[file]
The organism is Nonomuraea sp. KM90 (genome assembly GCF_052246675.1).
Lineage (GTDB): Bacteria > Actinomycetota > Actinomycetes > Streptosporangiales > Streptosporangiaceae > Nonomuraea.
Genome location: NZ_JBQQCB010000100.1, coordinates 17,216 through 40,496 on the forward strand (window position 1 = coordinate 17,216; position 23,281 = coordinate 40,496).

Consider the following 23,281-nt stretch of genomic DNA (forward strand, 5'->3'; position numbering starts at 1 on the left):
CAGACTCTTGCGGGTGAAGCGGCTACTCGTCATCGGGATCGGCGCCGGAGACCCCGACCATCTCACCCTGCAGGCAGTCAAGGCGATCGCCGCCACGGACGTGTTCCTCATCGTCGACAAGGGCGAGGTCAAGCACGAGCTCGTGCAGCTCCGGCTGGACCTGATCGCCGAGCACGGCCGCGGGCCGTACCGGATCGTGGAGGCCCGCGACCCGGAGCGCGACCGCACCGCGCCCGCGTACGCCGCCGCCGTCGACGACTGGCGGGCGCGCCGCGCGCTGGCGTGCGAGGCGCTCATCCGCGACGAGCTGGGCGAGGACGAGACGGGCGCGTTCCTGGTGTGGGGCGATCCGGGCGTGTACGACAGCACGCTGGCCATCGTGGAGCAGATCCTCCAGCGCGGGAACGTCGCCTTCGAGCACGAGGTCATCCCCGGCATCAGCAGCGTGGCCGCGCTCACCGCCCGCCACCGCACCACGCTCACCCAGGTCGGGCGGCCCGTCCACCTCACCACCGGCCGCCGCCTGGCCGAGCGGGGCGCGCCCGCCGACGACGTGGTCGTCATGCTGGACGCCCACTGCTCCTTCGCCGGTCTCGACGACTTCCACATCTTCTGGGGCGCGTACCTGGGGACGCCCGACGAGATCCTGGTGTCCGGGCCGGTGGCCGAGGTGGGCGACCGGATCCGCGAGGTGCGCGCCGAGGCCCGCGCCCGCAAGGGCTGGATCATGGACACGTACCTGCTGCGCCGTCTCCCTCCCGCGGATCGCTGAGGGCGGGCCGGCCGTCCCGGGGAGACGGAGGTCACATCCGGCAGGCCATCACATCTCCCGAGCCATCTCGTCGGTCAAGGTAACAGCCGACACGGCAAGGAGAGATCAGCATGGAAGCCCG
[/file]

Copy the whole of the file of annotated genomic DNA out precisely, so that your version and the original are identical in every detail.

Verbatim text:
The organism is Nonomuraea sp. KM90 (genome assembly GCF_052246675.1).
Lineage (GTDB): Bacteria > Actinomycetota > Actinomycetes > Streptosporangiales > Streptosporangiaceae > Nonomuraea.
Genome location: NZ_JBQQCB010000100.1, coordinates 17,216 through 40,496 on the forward strand (window position 1 = coordinate 17,216; position 23,281 = coordinate 40,496).

Consider the following 23,281-nt stretch of genomic DNA (forward strand, 5'->3'; position numbering starts at 1 on the left):
CAGACTCTTGCGGGTGAAGCGGCTACTCGTCATCGGGATCGGCGCCGGAGACCCCGACCATCTCACCCTGCAGGCAGTCAAGGCGATCGCCGCCACGGACGTGTTCCTCATCGTCGACAAGGGCGAGGTCAAGCACGAGCTCGTGCAGCTCCGGCTGGACCTGATCGCCGAGCACGGCCGCGGGCCGTACCGGATCGTGGAGGCCCGCGACCCGGAGCGCGACCGCACCGCGCCCGCGTACGCCGCCGCCGTCGACGACTGGCGGGCGCGCCGCGCGCTGGCGTGCGAGGCGCTCATCCGCGACGAGCTGGGCGAGGACGAGACGGGCGCGTTCCTGGTGTGGGGCGATCCGGGCGTGTACGACAGCACGCTGGCCATCGTGGAGCAGATCCTCCAGCGCGGGAACGTCGCCTTCGAGCACGAGGTCATCCCCGGCATCAGCAGCGTGGCCGCGCTCACCGCCCGCCACCGCACCACGCTCACCCAGGTCGGGCGGCCCGTCCACCTCACCACCGGCCGCCGCCTGGCCGAGCGGGGCGCGCCCGCCGACGACGTGGTCGTCATGCTGGACGCCCACTGCTCCTTCGCCGGTCTCGACGACTTCCACATCTTCTGGGGCGCGTACCTGGGGACGCCCGACGAGATCCTGGTGTCCGGGCCGGTGGCCGAGGTGGGCGACCGGATCCGCGAGGTGCGCGCCGAGGCCCGCGCCCGCAAGGGCTGGATCATGGACACGTACCTGCTGCGCCGTCTCCCTCCCGCGGATCGCTGAGGGCGGGCCGGCCGTCCCGGGGAGACGGAGGTCACATCCGGCAGGCCATCACATCTCCCGAGCCATCTCGTCGGTCAAGGTAACAGCCGACACGGCAAGGAGAGATCAGCATGGAAGCCCG